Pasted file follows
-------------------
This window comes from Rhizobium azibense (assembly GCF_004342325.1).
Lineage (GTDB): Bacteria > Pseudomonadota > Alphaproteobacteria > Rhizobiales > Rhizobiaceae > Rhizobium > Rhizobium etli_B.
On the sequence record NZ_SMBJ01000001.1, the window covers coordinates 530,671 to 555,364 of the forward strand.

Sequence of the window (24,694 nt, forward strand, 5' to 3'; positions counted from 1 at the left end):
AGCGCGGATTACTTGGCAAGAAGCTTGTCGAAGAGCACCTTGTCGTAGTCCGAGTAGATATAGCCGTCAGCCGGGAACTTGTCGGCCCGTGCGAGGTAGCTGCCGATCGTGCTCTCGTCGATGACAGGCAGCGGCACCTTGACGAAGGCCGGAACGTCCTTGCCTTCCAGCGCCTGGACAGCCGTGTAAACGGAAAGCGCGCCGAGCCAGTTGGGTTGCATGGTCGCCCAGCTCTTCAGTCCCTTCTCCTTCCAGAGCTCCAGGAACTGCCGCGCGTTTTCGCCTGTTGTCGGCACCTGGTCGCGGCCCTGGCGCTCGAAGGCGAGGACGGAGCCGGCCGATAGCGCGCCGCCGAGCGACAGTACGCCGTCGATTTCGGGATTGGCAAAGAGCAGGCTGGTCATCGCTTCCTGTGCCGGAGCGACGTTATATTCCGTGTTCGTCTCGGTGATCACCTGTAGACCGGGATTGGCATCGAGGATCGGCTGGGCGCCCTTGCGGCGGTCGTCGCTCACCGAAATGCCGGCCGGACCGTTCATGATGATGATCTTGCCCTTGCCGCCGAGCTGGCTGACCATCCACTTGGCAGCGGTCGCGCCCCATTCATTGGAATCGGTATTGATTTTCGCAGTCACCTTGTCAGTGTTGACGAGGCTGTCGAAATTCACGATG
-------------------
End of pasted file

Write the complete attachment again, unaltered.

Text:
This window comes from Rhizobium azibense (assembly GCF_004342325.1).
Lineage (GTDB): Bacteria > Pseudomonadota > Alphaproteobacteria > Rhizobiales > Rhizobiaceae > Rhizobium > Rhizobium etli_B.
On the sequence record NZ_SMBJ01000001.1, the window covers coordinates 530,671 to 555,364 of the forward strand.

Sequence of the window (24,694 nt, forward strand, 5' to 3'; positions counted from 1 at the left end):
AGCGCGGATTACTTGGCAAGAAGCTTGTCGAAGAGCACCTTGTCGTAGTCCGAGTAGATATAGCCGTCAGCCGGGAACTTGTCGGCCCGTGCGAGGTAGCTGCCGATCGTGCTCTCGTCGATGACAGGCAGCGGCACCTTGACGAAGGCCGGAACGTCCTTGCCTTCCAGCGCCTGGACAGCCGTGTAAACGGAAAGCGCGCCGAGCCAGTTGGGTTGCATGGTCGCCCAGCTCTTCAGTCCCTTCTCCTTCCAGAGCTCCAGGAACTGCCGCGCGTTTTCGCCTGTTGTCGGCACCTGGTCGCGGCCCTGGCGCTCGAAGGCGAGGACGGAGCCGGCCGATAGCGCGCCGCCGAGCGACAGTACGCCGTCGATTTCGGGATTGGCAAAGAGCAGGCTGGTCATCGCTTCCTGTGCCGGAGCGACGTTATATTCCGTGTTCGTCTCGGTGATCACCTGTAGACCGGGATTGGCATCGAGGATCGGCTGGGCGCCCTTGCGGCGGTCGTCGCTCACCGAAATGCCGGCCGGACCGTTCATGATGATGATCTTGCCCTTGCCGCCGAGCTGGCTGACCATCCACTTGGCAGCGGTCGCGCCCCATTCATTGGAATCGGTATTGATTTTCGCAGTCACCTTGTCAGTGTTGACGAGGCTGTCGAAATTCACGATG